Severability -- 1967 ex.s. c 93: "If any provision of this act, or its application to any person or circumstance is held invalid, the remainder of the act, or the application of the provision to other persons or circumstances is not affected." [1967 ex.s. c 93 § 7.]
Any other rights containing to this would be great. Here in Kelso, WA we are experiencing problems with police arresting citizens for videotaping there actions while on duty.
- rickinnocalLv 78 years agoFavorite Answer
1) Yes, it would.
The law is clear. Section 3 says "Where consent by all parties is needed pursuant to this chapter, consent shall be considered obtained whenever one party has announced to all other parties engaged in the communication or conversation, in any reasonably effective manner, that such communication or conversation is about to be recorded or transmitted:" A clearly held sign would be "reasonably effective".
2) You don't need to anyway.
The courts have held, over and over, that it is legal to video police in the course of their duties. The cops are out of line to arrest you for it, and they know it. For a discussion of the legal rationale, read "Glik v. City of Boston", from the Federal 1st Circuit, where the Federal appeals court held that the right to video police in the course of their duties was a "clearly established Constitutional right".
The language "clearly established Constitutional right" is very important.
In general, police and other government agents have qualified immunity from being sued as individuals for actions that they take in the course of their duties. In other words, if a cop wrongly arrests you, you can sue only the police department, not the individual officer. There is an exception to this general rule, though, and it is that an officer is *personally* liable for a violation of your civil rights if his actions violate a "clearly established Constitutional right". If the officer does something that has been "clearly established" to be illegal, then he loses his immunity, and you can sue him personally, as well as his department.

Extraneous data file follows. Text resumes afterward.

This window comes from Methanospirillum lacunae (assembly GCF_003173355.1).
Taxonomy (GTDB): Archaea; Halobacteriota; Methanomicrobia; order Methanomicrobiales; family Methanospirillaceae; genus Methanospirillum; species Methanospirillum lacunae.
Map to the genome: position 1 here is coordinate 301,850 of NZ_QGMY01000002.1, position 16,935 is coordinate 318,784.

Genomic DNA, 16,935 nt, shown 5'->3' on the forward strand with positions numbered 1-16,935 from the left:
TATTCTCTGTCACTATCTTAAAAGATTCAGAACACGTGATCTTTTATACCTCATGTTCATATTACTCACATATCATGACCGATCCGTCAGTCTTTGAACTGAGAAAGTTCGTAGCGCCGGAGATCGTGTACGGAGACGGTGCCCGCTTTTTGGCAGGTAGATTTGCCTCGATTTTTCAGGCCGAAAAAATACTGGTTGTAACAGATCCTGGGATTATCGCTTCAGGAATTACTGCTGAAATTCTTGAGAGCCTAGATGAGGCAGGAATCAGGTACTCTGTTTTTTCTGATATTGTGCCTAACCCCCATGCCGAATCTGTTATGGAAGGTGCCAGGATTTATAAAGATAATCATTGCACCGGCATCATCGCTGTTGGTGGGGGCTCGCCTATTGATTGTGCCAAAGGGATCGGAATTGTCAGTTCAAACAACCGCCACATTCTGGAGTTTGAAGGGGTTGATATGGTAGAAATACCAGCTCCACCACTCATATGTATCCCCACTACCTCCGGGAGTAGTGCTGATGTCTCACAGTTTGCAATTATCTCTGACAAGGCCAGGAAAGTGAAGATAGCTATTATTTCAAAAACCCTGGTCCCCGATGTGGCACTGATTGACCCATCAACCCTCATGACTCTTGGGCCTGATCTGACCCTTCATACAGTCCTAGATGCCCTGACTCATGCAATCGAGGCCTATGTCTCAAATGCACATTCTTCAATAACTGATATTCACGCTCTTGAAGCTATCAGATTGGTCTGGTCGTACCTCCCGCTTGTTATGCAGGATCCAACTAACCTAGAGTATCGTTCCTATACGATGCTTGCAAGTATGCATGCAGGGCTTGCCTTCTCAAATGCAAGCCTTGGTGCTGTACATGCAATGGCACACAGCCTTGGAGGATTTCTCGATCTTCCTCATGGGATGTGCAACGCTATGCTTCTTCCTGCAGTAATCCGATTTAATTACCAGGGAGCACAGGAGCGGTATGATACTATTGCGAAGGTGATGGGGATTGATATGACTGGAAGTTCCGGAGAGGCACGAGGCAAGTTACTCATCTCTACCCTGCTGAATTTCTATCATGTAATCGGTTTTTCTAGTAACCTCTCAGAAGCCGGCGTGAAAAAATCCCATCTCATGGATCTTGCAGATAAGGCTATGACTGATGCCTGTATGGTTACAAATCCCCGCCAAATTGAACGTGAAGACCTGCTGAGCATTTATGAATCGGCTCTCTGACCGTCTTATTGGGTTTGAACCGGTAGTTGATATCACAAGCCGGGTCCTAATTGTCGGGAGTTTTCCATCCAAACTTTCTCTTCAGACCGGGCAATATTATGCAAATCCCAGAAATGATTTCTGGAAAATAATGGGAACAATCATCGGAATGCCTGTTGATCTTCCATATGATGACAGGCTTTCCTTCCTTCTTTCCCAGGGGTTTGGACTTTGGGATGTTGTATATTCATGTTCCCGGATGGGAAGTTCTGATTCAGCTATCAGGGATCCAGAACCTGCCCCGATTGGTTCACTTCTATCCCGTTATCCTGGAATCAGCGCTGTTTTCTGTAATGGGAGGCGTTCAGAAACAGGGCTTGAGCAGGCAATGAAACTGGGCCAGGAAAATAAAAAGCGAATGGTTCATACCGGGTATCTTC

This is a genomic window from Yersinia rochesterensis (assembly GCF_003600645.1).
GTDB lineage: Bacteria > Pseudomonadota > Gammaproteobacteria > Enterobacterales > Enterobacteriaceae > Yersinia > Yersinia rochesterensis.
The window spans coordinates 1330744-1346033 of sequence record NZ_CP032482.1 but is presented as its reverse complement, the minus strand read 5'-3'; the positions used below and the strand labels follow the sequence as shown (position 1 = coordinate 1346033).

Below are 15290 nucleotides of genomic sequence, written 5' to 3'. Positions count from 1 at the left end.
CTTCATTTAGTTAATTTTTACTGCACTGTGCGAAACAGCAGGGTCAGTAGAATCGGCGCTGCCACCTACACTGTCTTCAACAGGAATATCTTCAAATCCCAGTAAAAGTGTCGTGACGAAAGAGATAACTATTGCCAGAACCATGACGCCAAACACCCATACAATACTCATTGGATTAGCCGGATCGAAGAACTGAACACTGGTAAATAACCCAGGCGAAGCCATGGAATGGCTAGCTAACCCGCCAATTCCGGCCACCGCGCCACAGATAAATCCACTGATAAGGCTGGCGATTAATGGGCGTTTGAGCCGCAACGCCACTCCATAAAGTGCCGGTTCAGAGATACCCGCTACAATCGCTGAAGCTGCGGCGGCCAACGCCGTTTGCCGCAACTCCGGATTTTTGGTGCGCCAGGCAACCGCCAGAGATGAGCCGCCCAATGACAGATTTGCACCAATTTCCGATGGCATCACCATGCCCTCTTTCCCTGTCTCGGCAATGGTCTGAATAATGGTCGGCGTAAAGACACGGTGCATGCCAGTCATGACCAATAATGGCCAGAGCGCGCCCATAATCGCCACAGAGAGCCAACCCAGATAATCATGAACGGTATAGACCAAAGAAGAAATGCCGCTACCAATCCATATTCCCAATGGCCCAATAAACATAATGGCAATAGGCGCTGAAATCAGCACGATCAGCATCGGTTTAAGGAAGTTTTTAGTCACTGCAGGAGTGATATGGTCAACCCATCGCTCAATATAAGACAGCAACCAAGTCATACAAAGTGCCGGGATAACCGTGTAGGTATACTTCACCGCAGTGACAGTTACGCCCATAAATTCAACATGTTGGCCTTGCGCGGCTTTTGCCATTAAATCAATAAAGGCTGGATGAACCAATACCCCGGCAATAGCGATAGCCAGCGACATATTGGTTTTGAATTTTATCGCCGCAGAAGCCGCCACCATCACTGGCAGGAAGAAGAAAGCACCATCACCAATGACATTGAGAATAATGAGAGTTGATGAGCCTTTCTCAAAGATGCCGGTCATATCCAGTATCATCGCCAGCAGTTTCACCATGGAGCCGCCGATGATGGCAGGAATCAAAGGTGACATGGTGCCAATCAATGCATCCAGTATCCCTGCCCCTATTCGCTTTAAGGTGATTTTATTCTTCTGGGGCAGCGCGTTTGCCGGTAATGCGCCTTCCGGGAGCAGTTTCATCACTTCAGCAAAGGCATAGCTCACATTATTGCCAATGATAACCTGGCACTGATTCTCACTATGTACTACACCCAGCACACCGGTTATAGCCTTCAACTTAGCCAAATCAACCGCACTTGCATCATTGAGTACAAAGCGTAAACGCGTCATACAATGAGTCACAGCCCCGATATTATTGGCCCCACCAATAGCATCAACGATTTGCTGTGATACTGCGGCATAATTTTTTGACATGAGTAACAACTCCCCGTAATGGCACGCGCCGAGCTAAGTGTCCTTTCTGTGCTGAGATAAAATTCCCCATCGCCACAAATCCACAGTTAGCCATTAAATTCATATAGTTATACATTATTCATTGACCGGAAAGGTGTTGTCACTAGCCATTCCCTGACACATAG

In "Glik", Glik was arrested for videotaping (including audio) police arresting a man with what Glik believed to be excessive force. The police arrested Glik under MA's wiretapping law (which is almost identical to WA's). The State court dismissed the criminal charges against Glik on the grounds that the videotaping was clearly legal. Glik then sued the City of Boston - and the police officers themselves - in Federal Court for violating his rights under the 1st and 4th amendment.
The officers moved the court to dismiss the case against them on the grounds that they had qualified immunity because they had been acting in their official capacities. The District Court held - and the Circuit Court affirmed - that the right to video police in the course of their duties was a "clearly established Constitutional right", and that the officers had therefore knowingly and deliberately violated Glik's Constitutional rights, and were thus not entitled to qualified immunity, but could indeed be held personally liable.
- RosemaryLv 44 years ago
Recording laws vary from state to state, and the law has many grey areas. Regardless of the state, it is almost always illegal to record a conversation to which you are not a party, do not have consent to tape, and could not naturally overhear.